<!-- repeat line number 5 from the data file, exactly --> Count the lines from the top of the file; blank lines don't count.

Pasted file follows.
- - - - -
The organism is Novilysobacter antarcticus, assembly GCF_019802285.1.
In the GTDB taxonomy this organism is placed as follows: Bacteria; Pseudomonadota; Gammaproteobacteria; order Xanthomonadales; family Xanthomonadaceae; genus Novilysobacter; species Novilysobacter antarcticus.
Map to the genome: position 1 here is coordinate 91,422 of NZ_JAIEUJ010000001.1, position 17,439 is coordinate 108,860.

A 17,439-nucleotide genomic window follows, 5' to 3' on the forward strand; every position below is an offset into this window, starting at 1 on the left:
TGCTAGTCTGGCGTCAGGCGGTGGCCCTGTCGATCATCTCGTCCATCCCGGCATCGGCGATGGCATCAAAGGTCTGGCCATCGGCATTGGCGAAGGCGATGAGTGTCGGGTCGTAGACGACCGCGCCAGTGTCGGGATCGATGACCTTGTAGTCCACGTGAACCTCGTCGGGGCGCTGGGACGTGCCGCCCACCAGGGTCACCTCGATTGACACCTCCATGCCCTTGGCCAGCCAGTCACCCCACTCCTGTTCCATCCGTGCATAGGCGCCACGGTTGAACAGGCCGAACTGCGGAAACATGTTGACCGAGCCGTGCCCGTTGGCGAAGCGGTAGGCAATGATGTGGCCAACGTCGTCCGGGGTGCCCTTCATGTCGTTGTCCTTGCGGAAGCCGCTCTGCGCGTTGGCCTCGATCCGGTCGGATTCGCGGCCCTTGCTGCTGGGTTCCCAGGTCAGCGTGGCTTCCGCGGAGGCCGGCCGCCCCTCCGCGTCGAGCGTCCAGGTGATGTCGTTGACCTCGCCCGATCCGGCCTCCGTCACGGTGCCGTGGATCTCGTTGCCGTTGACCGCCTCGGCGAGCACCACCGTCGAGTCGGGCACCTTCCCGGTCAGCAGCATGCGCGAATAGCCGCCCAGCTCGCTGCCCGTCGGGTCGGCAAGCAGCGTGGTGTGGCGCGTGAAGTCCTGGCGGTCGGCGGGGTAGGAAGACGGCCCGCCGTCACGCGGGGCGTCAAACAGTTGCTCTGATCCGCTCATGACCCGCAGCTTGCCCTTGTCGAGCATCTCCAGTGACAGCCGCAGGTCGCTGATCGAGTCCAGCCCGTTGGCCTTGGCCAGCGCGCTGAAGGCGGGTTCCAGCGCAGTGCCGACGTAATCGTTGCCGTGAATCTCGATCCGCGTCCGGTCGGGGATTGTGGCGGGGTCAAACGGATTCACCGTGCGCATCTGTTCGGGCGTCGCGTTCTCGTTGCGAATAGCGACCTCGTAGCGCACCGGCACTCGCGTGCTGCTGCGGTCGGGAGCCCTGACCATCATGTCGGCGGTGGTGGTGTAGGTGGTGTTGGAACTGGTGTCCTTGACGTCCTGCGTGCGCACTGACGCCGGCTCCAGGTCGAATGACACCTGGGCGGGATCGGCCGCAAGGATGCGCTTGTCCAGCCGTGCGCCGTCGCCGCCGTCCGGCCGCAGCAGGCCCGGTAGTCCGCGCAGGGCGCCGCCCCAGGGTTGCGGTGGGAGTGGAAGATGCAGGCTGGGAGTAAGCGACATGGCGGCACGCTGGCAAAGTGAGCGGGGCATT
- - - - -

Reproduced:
TGCTAGTCTGGCGTCAGGCGGTGGCCCTGTCGATCATCTCGTCCATCCCGGCATCGGCGATGGCATCAAAGGTCTGGCCATCGGCATTGGCGAAGGCGATGAGTGTCGGGTCGTAGACGACCGCGCCAGTGTCGGGATCGATGACCTTGTAGTCCACGTGAACCTCGTCGGGGCGCTGGGACGTGCCGCCCACCAGGGTCACCTCGATTGACACCTCCATGCCCTTGGCCAGCCAGTCACCCCACTCCTGTTCCATCCGTGCATAGGCGCCACGGTTGAACAGGCCGAACTGCGGAAACATGTTGACCGAGCCGTGCCCGTTGGCGAAGCGGTAGGCAATGATGTGGCCAACGTCGTCCGGGGTGCCCTTCATGTCGTTGTCCTTGCGGAAGCCGCTCTGCGCGTTGGCCTCGATCCGGTCGGATTCGCGGCCCTTGCTGCTGGGTTCCCAGGTCAGCGTGGCTTCCGCGGAGGCCGGCCGCCCCTCCGCGTCGAGCGTCCAGGTGATGTCGTTGACCTCGCCCGATCCGGCCTCCGTCACGGTGCCGTGGATCTCGTTGCCGTTGACCGCCTCGGCGAGCACCACCGTCGAGTCGGGCACCTTCCCGGTCAGCAGCATGCGCGAATAGCCGCCCAGCTCGCTGCCCGTCGGGTCGGCAAGCAGCGTGGTGTGGCGCGTGAAGTCCTGGCGGTCGGCGGGGTAGGAAGACGGCCCGCCGTCACGCGGGGCGTCAAACAGTTGCTCTGATCCGCTCATGACCCGCAGCTTGCCCTTGTCGAGCATCTCCAGTGACAGCCGCAGGTCGCTGATCGAGTCCAGCCCGTTGGCCTTGGCCAGCGCGCTGAAGGCGGGTTCCAGCGCAGTGCCGACGTAATCGTTGCCGTGAATCTCGATCCGCGTCCGGTCGGGGATTGTGGCGGGGTCAAACGGATTCACCGTGCGCATCTGTTCGGGCGTCGCGTTCTCGTTGCGAATAGCGACCTCGTAGCGCACCGGCACTCGCGTGCTGCTGCGGTCGGGAGCCCTGACCATCATGTCGGCGGTGGTGGTGTAGGTGGTGTTGGAACTGGTGTCCTTGACGTCCTGCGTGCGCACTGACGCCGGCTCCAGGTCGAATGACACCTGGGCGGGATCGGCCGCAAGGATGCGCTTGTCCAGCCGTGCGCCGTCGCCGCCGTCCGGCCGCAGCAGGCCCGGTAGTCCGCGCAGGGCGCCGCCCCAGGGTTGCGGTGGGAGTGGAAGATGCAGGCTGGGAGTAAGCGACATGGCGGCACGCTGGCAAAGTGAGCGGGGCATT